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Dyslexic children`s brains operate more like those of normal readers following training

. ``The study supported the idea that for some children, getting training on just simply processing rapid sounds is a route to becoming much more fluent and capable readers,`` he said. In addition, activation of the children`s brains fundamentally changed, becoming much more like that of good readers. ``We see that the brains of these children are remarkably plastic and adaptive, and it makes us hopeful that the best language intervention programs in the future can alter the brains in fundamentally helpful ways,`` he said.

It is likely that the children will continue to need considerable help in reading, Gabrieli said. ``This is not a one-shot vaccine,`` he said. ``But it makes them much more prepared to take advantage of a regular curriculum to read successfully and do well.``

The next step, Temple said, is to see if other commercial programs can alter the brain as well. ``I don`t know if these changes are unique to this program,`` she said. ``Are there some training programs that are better for some kids than others?`` A future goal would be to offer a series of tests to help select which programs best meet a child`s needs, she said.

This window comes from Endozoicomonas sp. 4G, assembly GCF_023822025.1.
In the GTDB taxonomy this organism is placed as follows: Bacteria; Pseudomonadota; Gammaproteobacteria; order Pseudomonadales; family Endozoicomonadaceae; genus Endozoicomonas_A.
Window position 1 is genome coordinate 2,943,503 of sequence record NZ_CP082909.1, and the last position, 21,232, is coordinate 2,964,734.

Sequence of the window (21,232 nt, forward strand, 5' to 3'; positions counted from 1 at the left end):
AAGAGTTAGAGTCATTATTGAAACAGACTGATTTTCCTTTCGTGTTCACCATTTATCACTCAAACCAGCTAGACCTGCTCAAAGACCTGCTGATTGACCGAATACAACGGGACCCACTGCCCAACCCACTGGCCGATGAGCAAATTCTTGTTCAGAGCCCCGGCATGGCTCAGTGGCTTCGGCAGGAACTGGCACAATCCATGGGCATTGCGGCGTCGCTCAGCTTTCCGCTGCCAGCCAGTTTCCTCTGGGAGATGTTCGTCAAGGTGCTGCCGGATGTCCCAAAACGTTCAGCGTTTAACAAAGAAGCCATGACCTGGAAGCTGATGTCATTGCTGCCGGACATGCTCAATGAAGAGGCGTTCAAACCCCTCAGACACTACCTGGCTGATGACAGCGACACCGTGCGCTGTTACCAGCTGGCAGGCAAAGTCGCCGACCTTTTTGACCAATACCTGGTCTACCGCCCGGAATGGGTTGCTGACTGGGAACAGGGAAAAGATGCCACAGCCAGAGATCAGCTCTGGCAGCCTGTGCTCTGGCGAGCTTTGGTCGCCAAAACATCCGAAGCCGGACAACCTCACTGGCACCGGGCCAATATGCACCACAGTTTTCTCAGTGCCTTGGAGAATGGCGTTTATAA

For many years, Gabrieli said, the nation has been concerned with the best methods to teach reading. ``We`re hoping that this becomes one piece of many pieces of research that will help us better understand ... what are effective ways to rescue children who have trouble reading,`` he said. In addition, the study brings the scientific use of brain imaging into the arena of education. ``We`d like to use these cutting-edge tools of neuroscience to somehow directly assist thoughts about educational curricula, policies and ways to help children perform better in school and look forward to better futures,`` he said.


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Contact: John Gabrieli
gabrieli@stanford.edu
650-725-2430
Stanford University
24-Feb-2003


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